Former British Prime Minister Boris Johnson — ousted by ethics scandals just three months ago — jockeyed to make a comeback Friday as one of several contenders seeking to replace Liz Truss, whose rapid downfall threw the country’s leadership into disarray at a time of severe economic challenges.
The governing Conservative Party has ordered a lightning-fast race that aims to finalize nominations Monday and install a new prime minister, its third this year, within a week.
Johnson has not publicly declared he is running, but a political ally who spoke with him told Sky News he is “up for it” and bookmakers have made him one of the favorites to win the contest.
A return by Johnson would be an astonishing recovery for a polarizing figure forced out by a welter of ethics scandals. Opponents say giving him another chance would only lead to more controversy and disappointment.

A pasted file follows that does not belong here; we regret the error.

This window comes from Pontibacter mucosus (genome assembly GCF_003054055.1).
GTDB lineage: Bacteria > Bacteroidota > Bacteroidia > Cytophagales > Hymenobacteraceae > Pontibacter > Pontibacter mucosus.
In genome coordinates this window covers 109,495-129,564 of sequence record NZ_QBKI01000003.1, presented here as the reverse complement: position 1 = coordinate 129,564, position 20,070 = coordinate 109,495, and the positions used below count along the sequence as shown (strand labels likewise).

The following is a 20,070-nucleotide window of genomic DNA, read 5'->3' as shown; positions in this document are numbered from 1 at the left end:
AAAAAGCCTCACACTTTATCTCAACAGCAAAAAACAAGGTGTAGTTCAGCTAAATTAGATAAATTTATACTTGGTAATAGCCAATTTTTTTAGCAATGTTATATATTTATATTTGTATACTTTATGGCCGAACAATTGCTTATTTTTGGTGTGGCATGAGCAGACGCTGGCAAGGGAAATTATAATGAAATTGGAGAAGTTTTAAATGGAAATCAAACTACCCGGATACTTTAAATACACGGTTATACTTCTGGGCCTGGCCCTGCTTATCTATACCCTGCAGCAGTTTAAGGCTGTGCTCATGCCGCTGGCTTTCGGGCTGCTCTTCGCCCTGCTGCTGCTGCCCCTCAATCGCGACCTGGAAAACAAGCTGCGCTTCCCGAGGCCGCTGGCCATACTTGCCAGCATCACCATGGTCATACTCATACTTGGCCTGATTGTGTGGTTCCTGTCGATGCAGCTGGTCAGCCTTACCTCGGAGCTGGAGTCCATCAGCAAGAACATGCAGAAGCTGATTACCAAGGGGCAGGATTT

The leadership uncertainty comes at a time of weak economic growth and as millions struggle with higher borrowing costs and rising prices for groceries, fuel and other basics. A growing wave of strikes by train and postal workers, lawyers and others has revealed mounting discontent as a recession looms.
Truss quit Thursday after a turbulent 45 days, conceding that she could not deliver on her tax-cutting economic package, which she was forced to abandon after it caused turmoil in financial markets.
House of Commons leader Penny Mordaunt was the first candidate to publicly declare she is running to replace Truss, saying in a tweet Friday that she represented “a fresh start.”
Mordaunt, a straight-talking 49-year-old Royal Navy reservist who briefly served as U.K. defense secretary in 2019, is bookies’ third favorite. Outside of Conservative circles she is perhaps best known for appearing on the 2014 reality TV diving show “Splash!”
Leading the pack in lawmakers’ support, though yet to publicly declare, is former Treasury chief Rishi Sunak, who was previously runner-up to Truss.